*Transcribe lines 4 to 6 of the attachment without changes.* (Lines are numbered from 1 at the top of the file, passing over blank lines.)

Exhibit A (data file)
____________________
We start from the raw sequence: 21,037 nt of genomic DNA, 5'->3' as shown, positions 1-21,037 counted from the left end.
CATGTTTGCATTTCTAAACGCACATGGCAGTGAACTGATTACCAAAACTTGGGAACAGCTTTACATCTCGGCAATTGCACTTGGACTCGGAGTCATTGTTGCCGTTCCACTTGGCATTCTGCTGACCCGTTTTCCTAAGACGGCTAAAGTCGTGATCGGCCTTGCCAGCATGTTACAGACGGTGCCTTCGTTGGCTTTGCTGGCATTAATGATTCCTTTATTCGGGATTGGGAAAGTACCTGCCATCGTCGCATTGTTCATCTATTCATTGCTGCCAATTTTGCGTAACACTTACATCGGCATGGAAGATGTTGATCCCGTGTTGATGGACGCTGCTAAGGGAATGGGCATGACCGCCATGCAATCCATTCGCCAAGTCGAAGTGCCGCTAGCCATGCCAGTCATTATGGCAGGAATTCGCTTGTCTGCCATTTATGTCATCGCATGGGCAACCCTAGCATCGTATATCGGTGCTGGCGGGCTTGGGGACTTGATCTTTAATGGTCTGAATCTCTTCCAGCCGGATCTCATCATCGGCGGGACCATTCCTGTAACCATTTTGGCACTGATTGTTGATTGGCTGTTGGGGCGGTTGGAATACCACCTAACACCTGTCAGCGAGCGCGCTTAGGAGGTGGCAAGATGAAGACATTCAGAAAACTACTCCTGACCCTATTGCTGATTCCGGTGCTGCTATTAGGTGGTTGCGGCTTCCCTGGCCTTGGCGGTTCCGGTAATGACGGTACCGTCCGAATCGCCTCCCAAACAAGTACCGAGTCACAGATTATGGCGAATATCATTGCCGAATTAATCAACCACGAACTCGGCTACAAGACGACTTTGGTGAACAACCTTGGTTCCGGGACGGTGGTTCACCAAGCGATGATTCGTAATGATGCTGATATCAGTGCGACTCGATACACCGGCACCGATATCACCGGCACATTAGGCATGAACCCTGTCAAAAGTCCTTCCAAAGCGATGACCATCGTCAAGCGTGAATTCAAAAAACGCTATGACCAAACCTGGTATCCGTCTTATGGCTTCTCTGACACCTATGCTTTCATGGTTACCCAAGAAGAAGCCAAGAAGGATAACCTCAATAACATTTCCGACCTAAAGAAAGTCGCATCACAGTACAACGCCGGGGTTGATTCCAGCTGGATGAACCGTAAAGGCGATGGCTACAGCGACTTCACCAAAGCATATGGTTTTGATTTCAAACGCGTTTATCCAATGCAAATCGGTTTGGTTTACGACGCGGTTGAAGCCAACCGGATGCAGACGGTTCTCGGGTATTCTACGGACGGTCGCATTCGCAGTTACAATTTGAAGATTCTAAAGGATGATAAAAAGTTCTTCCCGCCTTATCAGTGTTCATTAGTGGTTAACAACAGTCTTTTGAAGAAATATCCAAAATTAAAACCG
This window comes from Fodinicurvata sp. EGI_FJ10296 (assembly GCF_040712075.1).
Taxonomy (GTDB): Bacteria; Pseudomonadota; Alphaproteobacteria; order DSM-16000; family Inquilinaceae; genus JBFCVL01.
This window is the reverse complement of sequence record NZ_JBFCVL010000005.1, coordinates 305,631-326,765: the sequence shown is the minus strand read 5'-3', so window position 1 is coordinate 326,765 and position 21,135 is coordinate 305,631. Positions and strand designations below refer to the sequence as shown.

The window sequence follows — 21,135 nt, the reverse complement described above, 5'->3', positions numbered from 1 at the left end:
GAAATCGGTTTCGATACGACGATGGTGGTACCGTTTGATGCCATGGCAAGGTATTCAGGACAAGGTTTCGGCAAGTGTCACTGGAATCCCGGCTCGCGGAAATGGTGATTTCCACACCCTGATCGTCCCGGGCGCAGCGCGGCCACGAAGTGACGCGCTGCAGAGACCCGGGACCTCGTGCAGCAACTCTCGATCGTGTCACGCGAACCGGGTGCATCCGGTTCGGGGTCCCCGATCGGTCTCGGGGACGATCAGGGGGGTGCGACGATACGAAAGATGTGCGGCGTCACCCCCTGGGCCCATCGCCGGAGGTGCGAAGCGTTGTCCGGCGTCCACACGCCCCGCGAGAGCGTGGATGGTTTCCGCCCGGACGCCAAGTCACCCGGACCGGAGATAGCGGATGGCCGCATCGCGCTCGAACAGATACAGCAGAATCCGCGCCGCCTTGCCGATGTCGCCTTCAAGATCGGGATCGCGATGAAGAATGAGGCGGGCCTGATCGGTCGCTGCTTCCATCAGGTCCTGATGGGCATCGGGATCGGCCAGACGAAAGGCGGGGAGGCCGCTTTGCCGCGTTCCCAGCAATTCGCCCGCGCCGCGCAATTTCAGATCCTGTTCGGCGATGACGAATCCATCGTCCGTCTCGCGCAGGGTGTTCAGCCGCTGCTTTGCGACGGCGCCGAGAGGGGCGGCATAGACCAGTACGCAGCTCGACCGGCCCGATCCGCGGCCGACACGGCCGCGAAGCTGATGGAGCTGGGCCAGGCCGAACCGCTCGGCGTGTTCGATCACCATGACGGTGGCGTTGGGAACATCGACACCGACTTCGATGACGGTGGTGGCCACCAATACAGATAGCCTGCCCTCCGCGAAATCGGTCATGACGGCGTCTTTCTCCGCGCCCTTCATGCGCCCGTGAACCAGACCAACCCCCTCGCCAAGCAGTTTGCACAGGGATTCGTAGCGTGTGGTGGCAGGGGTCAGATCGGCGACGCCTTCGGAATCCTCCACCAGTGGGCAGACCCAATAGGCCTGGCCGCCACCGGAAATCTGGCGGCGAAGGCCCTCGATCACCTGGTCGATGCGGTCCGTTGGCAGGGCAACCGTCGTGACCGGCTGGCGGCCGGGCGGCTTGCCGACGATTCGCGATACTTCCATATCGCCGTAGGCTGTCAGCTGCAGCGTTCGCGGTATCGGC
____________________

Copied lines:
Taxonomy (GTDB): Bacteria; Pseudomonadota; Alphaproteobacteria; order DSM-16000; family Inquilinaceae; genus JBFCVL01.
This window is the reverse complement of sequence record NZ_JBFCVL010000005.1, coordinates 305,631-326,765: the sequence shown is the minus strand read 5'-3', so window position 1 is coordinate 326,765 and position 21,135 is coordinate 305,631. Positions and strand designations below refer to the sequence as shown.

The window sequence follows — 21,135 nt, the reverse complement described above, 5'->3', positions numbered from 1 at the left end: